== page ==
10 Hill cites historian John Boswell’s controversial claim that “Aelred was gay”: “The late historian John Boswell, in his Christianity, Social Tolerance, and Homosexuality, was in no doubt about Aelred’s significance for our current dilemmas surrounding friendship: ‘There can be little question that Aelred was gay and that his erotic attraction to men was a dominant force in his life,’ Boswell writes. Accordingly, he sees in Aelred and his treatises the possibility of a Christian affirmation of gay partnerships. Aelred’s writings on friendship, in Boswell’s view, may be read as commendations not just of chaste, intimate same-sex relationships but also of specifically romantic partnerships between men (and, by extension, between women). Aelred becomes the patron saint of gay and lesbian love, the historical forerunner of advocates for same-sex marriage in the church today. Whatever one makes of this line of thought…it’s significant that most who agree with Boswell admit that, although the eleventh century abbot likely experienced what we now call a ‘homosexual orientation,’ Aelred himself was celibate. Aelred speaks in some of his writings about the dalliances in his youth and losing his virginity, the context of these remarks suggesting that he had been with a man. But by the time he wrote On Spiritual Friendship, he had bound himself to the teachings of the church and forsworn sexual liaisons.” Hill, Spiritual Friendship, 32–33.

11 Aelred, On Spiritual Friendship, 155–156.

12 The Affirming, Side A movement in Christian circles finds its theological justification from scholars like Luke Timothy Johnson: “I think it important to state clearly that we do, in fact, reject the straightforward commands of Scripture, and appeal instead to another authority when we declare that same-sex unions can be holy and good. And what exactly is that authority? We appeal explicitly to the weight of our own experience and the experience thousands of others have witnessed to, which tells us that to claim our own sexual orientation is in fact to accept the way in which God has created us.” Luke Timothy Johnson, “Homosexuality and the Church: Scripture and Experience,” Commonweal, June 11, 2007, https://www.commonwealmagazine.org/homosexuality-church-0.

And by Diarmaid MacCulloch: “This is an issue of biblical authority. Despite much well-intentioned theological fancy footwork to the contrary, it is difficult to see the Bible as expressing anything else but disapproval of homosexual activity, let alone having any conception of a homosexual identity. The only alternatives are either to try to cleave to patterns of life and assumptions set out in the Bible, or to say that in this, as in much else, the Bible is simply wrong.” Diarmaid MacCulloch, The Reformation: A History (New York: Penguin, 2003), 705.

13 Collins, All but Invisible: Exploring Identity Questions at the Intersection of Faith, Gender and Sexuality (Grand Rapids, MI: Zondervan, 2017), 240.

14 Collins, All but Invisible, 167.

15 Collins, All but Invisible, 168.

16 Roman Catholic theologian Ronald L. Conte Jr. briefly defines the purposes of Catholic marriages. Concerning the unitive purpose of marriage, he explains, “The unitive meaning is a specific type of physical union, the sexual union of a man and a woman in natural intercourse. This type of sexual act is in harmony with, and ordered toward, the other meanings: marital and procreative.” Ronald L. Conte Jr., “The Marital, Unitive, and Procreative Meanings,” The Reproach of Christ, October 6, 2011, https://ronconte.com/2011/10/06/marital-unitive-procreative-meanings/.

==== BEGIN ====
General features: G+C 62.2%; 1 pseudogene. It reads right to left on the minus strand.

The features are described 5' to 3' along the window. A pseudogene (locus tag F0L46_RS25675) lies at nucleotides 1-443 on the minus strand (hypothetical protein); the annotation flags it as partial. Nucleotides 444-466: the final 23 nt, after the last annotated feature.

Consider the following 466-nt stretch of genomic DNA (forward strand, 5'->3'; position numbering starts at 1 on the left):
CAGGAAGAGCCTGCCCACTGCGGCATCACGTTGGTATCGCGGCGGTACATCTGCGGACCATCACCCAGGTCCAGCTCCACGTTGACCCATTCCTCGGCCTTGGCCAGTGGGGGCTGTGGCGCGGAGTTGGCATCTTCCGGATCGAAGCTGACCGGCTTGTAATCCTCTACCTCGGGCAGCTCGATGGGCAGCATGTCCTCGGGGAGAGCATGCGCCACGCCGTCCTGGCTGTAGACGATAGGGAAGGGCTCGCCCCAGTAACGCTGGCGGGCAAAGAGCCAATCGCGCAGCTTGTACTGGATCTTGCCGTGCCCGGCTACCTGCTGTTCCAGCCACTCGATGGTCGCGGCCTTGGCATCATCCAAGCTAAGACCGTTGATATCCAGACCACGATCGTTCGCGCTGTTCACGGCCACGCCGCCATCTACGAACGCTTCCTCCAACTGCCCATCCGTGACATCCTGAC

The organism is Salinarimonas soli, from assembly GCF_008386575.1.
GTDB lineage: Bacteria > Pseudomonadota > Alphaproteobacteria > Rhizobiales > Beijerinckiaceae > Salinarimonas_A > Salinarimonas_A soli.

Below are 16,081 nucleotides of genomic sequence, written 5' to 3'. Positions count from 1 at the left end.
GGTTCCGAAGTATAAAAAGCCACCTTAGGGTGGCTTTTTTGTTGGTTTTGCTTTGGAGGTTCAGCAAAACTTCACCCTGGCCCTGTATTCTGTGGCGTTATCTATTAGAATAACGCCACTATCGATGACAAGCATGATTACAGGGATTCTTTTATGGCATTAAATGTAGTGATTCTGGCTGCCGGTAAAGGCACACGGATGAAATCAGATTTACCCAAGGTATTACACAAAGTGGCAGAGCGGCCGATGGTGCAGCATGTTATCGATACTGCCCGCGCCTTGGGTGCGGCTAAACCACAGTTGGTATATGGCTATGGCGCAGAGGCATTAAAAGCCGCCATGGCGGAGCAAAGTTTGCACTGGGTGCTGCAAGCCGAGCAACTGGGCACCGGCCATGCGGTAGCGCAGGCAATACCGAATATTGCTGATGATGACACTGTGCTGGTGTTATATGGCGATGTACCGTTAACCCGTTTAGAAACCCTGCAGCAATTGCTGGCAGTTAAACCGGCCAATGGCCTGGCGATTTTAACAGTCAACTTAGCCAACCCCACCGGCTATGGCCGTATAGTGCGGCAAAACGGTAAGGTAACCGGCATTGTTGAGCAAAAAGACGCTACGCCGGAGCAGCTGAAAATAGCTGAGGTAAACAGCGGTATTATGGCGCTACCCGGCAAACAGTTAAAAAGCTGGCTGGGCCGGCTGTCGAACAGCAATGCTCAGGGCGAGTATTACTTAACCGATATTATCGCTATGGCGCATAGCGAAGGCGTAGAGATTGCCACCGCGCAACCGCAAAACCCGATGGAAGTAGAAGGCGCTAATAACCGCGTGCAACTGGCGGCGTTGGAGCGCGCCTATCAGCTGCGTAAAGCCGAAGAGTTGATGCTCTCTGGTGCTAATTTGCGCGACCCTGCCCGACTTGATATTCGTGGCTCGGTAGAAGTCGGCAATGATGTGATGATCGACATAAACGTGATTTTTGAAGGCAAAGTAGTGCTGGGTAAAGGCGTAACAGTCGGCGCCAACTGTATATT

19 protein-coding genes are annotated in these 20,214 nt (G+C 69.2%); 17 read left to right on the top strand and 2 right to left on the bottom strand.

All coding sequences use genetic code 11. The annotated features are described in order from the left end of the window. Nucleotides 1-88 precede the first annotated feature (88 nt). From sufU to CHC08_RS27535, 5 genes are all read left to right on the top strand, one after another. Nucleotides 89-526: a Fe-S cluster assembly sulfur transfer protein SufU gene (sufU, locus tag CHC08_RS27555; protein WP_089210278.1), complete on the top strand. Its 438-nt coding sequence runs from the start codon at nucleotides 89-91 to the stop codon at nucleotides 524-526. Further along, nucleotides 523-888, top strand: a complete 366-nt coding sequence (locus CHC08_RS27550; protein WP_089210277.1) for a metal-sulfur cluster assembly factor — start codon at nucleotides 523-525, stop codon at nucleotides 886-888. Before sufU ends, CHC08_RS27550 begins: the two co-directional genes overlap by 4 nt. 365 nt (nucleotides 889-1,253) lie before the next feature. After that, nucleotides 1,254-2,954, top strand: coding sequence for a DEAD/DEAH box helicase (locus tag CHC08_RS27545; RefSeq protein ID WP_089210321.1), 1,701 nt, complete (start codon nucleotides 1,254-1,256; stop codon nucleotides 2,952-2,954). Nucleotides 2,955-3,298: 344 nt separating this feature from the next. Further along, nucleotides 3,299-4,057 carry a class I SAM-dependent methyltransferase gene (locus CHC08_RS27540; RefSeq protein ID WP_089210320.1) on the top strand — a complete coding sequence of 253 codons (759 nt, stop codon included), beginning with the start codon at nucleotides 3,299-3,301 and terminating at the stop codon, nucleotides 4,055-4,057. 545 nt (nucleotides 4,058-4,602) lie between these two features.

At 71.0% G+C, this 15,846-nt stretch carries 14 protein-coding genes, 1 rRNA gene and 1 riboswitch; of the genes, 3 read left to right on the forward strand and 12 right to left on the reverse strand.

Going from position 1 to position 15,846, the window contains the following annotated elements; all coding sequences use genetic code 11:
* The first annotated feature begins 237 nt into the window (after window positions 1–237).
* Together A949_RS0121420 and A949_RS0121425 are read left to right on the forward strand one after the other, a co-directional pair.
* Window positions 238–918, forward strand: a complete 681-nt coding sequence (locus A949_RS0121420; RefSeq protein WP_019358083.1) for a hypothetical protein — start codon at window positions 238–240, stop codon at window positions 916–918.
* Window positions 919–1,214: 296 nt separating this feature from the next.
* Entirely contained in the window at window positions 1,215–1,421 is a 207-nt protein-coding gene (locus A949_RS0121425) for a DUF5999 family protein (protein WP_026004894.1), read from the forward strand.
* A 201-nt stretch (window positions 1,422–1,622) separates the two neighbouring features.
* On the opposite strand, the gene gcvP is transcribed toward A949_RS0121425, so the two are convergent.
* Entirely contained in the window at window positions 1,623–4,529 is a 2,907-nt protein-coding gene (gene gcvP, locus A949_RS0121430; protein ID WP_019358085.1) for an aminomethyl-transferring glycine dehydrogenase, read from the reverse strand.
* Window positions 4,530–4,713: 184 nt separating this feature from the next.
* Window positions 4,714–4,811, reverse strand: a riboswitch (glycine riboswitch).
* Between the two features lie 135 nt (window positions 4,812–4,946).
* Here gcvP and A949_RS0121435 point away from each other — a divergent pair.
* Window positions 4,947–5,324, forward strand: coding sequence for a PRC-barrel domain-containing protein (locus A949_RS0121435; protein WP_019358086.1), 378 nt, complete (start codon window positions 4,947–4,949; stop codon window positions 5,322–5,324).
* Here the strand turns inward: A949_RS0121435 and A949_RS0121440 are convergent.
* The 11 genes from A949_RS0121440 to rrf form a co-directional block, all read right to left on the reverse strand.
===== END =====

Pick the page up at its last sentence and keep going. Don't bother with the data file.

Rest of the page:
17 See Robert A. J. Gagnon, “Scriptural Perspectives on Homosexuality and Sexual Identity,” Journal of Psychology and Christianity 24, no. 04 (2005): 293–303, Dr. Robert A. J. Gagnon, http://www.robgagnon.net/articles/ScripturalPerspectives.pdf.

18 Hill, Spiritual Friendship, 52.

19 Hill, Spiritual Friendship, 53.

20 Hill, Spiritual Friendship, 13.

21 Hill, Spiritual Friendship, 86.

22 Collins, All but Invisible, 150.

23 Collins, All but Invisible, 149.

24 Hill, Spiritual Friendship, 81.

25 Special thanks to Kevin DeYoung for bringing these materials to light in his November 4, 2022 lecture “Chrysostom and the Preaching of the Gospel,” in the series “Sketches from Church History Part 1: 70–451,” https://kevindeyoung.org/lecture/chrysostom-and-the-preaching-of-the-gospel/.

26 Elizabeth A. Clark, “John Chrysostom and the ‘Subintroductae,’” Church History 46, no. 2 (1977): 174–75, https://doi.org/10.2307/3165004.

27 “The First Council of Nicaea — 325 AD,” Papal Encyclicals Online, https://www.papalencyclicals.net/councils/ecum01.htm.

28 Clark, “John Chrysostom and the ‘Subintroductae,” 176–77. For a further look at Chrysostom’s view, see J. N. D. Kelly, Golden Mouth: The Story of John Chrysostom, Ascetic, Preacher, Bishop (Ithaca, NY: Cornell University Press, 1995), 48–51.

29 Clark, “John Chrysostom and the ‘Subintroductae,” 179–181.

30 Clark, “John Chrysostom and the ‘Subintroductae,” 177.

31 Clark, “John Chrysostom and the ‘Subintroductae,” 177.

32 Clark, “John Chrysostom and the ‘Subintroductae,” 177.

33 Hill, Spiritual Friendship, 14.

34 Shawn Mathis, “Revoice Gay-Straight Friends Planning a Life Together,” Pastor Mathis: A Protestant in Post-Christian America, March 31, 2021, http://pastormathis.com/index.php/2021/03/31/revoice-gay-straight-friends-planning-a-life-together/. Mathis’s commentary refers to conversation in the Revoice Webinar, “Deep Dive \ Art Pereira & Nick Galluccio: Better Together,” which is accessible through a paid subscription, https://watch.revoice.us/videos/revoice-webinars-deep-dives-art-pereira-and-nick-galluccio.

35 Mathis, “Revoice Gay-Straight Friends Planning a Life Together.”